This is a 1673 Broadside entitled Vrbis, & Orbis that was printed in Guatemala

urbis_orbis_673_1a.jpg

Unfortunately the pictures to small to make out any detail and they want $12,000 for the original.

Our image above shows clearly that we have in hand an intact bifolium, i.e., two copies, as printed, on an uncut half sheet—one on the recto (at right, in the image, showing through the paper), and one on the verso (at the left)—the two never having been separated.

Guatemala was the fourth Latin American city to have a printing press (after Mexico, Lima, and Puebla de los Angeles); the press was brought at the instigation of the bishop of Guatemala, Payo Enríquez de Ribera, who wished to have a work of his own published. In reply to the bishop's appeal for a printer, José Pineda Ibarra arrived at Antigua in 1660. He had worked as an assistant to several printers in Mexico, but according to Medina did not have his own press; when Payo de Ribera's representative found him, he had moved to Puebla, but was apparently not doing well there. (Medina does not list him as a printer in Puebla—presumably he was again working for others.) The bishop apparently paid for the press that was taken to Guatemala, and Pineda Ibarra later purchased it from him. Torre Revello (quoted in Furlong) remarks that despite the dearth of materials, Pineda Ibarra managed to print exceedingly well: "Ningún tipógrafo de los que le sucedieron, durante el periodo colonial, logró superar la pulchritud y elegancia de sus trabajos." This example shows not only several sizes of type, but a woodcut of a papal tiara, at the top of the edict, flanked by typographical ornaments; a line of typographical ornament also appears on either side of the date of the edict, near the bottom of the page.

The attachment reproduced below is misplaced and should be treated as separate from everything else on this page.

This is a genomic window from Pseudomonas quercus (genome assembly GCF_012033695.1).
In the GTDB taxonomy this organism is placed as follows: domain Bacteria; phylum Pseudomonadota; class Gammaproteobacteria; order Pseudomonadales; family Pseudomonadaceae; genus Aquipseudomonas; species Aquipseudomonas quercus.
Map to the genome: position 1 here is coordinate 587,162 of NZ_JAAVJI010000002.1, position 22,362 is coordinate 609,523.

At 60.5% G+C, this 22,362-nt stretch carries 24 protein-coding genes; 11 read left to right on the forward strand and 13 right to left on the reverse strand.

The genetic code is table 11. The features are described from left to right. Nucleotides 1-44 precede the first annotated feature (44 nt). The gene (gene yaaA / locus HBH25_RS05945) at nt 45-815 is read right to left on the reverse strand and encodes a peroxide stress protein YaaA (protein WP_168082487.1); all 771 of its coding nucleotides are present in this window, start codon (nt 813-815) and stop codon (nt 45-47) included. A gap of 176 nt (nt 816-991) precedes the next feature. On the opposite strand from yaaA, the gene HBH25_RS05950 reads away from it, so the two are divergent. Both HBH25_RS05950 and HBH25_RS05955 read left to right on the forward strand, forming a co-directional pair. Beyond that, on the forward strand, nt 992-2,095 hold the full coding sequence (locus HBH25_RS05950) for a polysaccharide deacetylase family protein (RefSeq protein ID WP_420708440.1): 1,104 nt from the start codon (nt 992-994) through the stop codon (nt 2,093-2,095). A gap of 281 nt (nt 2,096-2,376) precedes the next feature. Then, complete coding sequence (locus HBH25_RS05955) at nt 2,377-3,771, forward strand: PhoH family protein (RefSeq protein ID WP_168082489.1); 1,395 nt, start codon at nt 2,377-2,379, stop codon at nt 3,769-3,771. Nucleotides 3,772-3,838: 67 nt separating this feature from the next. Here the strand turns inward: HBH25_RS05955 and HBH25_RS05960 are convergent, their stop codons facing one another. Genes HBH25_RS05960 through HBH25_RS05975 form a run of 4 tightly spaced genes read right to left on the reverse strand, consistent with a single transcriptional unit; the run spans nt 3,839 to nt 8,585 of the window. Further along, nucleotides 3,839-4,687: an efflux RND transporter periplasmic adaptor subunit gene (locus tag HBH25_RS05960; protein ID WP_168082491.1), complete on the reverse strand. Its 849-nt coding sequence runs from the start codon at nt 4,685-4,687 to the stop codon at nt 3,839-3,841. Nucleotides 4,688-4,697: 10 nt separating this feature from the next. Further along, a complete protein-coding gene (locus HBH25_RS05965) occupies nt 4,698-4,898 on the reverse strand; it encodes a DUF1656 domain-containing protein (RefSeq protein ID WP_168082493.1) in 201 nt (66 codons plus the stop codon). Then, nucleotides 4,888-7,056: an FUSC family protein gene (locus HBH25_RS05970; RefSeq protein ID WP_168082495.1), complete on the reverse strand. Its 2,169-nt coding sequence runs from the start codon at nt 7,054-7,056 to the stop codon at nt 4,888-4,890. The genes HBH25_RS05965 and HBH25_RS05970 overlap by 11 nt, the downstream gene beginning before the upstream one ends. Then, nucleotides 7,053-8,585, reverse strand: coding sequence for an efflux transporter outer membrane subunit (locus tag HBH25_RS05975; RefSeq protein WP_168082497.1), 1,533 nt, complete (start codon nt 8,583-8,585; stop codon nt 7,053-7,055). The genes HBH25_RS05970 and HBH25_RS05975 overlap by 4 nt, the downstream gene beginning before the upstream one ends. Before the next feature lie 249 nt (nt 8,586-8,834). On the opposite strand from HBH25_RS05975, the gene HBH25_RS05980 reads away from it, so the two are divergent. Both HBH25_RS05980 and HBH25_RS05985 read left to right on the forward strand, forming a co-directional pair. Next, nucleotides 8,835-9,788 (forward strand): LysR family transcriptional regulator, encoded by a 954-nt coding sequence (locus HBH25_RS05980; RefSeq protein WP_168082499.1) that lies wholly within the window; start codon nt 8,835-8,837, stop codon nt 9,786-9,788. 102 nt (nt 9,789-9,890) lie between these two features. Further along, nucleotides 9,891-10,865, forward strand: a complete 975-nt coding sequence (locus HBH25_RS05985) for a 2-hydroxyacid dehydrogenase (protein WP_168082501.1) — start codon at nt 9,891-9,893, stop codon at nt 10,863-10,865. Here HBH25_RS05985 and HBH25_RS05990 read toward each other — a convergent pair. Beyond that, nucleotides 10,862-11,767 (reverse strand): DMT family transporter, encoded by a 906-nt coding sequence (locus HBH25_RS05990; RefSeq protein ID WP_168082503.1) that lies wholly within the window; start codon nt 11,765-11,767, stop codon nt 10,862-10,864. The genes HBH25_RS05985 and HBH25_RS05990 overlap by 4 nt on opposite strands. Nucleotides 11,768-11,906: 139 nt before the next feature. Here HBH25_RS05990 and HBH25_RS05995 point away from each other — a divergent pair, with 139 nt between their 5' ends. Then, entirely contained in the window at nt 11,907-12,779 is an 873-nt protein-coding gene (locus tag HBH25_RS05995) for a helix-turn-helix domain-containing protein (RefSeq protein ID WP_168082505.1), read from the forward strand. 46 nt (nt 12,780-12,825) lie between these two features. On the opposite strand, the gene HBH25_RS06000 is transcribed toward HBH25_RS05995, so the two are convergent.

The various religious orders in Guatemala had promised to make it worth the while of a printer to come, by giving him commissions. Judging from the list of over 30 works Pineda Ibarra printed before 1673—eulogies, sermons, constitutions, regulations, descriptions of religious festivities—the orders fulfilled their promise; his major productions, however, were Bishop de Ribera's Explicatio apologetica nonnullarum propositionum . . . , 1663, and Diego Saenz Ovecuri's La Thomasiada, 1667. Also a bookseller and binder, Pineda Ibarra died in 1679. He was succeeded in 1681 by his son, Antonio de Pineda Ibarra, under whom the press operated until 1721.

The text in hand, a papal edict of 23 July 1672, changes the office for St. Peter Nolasco used by Mercedarians from semiduplex to duplex, at the request of the Queen of France. The Orden Real de Nuestra Señora de la Merced, Redemción de Cautivos, was already established in Guatemala (cf. Medina, Guatemala, 38), and probably paid Pineda Ibarra to print this work. • Not in Medina, Guatemala; on the printer, see: Medina's introduction, pp. xviii–xx. Not in Valenzuela, Imprenta en Guatemala; O'Ryan, Bib. Guatemalteca; NUC; BMC. See, however, Oswald, p. 539; Furlong, Orígenes, p. 91; and Woodbridge and Thompson, Printing in Colonial Spanish America, pp. 81–84.